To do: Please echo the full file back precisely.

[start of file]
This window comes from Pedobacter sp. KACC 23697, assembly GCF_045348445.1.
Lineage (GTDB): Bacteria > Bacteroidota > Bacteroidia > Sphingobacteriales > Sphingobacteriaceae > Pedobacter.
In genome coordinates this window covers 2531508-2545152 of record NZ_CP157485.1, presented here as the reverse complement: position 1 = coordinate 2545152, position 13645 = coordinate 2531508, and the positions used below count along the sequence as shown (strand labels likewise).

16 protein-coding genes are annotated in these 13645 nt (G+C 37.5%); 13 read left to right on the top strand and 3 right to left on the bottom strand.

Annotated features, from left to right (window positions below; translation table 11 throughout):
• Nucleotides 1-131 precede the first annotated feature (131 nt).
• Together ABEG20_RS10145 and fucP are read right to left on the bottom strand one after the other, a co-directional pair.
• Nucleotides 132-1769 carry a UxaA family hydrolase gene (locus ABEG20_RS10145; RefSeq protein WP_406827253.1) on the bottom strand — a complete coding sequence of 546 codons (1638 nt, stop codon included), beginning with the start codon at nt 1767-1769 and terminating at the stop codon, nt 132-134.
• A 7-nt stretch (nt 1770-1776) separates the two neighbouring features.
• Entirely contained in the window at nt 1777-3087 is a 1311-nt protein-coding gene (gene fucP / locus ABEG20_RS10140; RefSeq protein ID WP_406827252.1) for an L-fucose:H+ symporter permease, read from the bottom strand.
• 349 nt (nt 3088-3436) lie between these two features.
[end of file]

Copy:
This window comes from Pedobacter sp. KACC 23697, assembly GCF_045348445.1.
Lineage (GTDB): Bacteria > Bacteroidota > Bacteroidia > Sphingobacteriales > Sphingobacteriaceae > Pedobacter.
In genome coordinates this window covers 2531508-2545152 of record NZ_CP157485.1, presented here as the reverse complement: position 1 = coordinate 2545152, position 13645 = coordinate 2531508, and the positions used below count along the sequence as shown (strand labels likewise).

16 protein-coding genes are annotated in these 13645 nt (G+C 37.5%); 13 read left to right on the top strand and 3 right to left on the bottom strand.

Annotated features, from left to right (window positions below; translation table 11 throughout):
• Nucleotides 1-131 precede the first annotated feature (131 nt).
• Together ABEG20_RS10145 and fucP are read right to left on the bottom strand one after the other, a co-directional pair.
• Nucleotides 132-1769 carry a UxaA family hydrolase gene (locus ABEG20_RS10145; RefSeq protein WP_406827253.1) on the bottom strand — a complete coding sequence of 546 codons (1638 nt, stop codon included), beginning with the start codon at nt 1767-1769 and terminating at the stop codon, nt 132-134.
• A 7-nt stretch (nt 1770-1776) separates the two neighbouring features.
• Entirely contained in the window at nt 1777-3087 is a 1311-nt protein-coding gene (gene fucP / locus ABEG20_RS10140; RefSeq protein ID WP_406827252.1) for an L-fucose:H+ symporter permease, read from the bottom strand.
• 349 nt (nt 3088-3436) lie between these two features.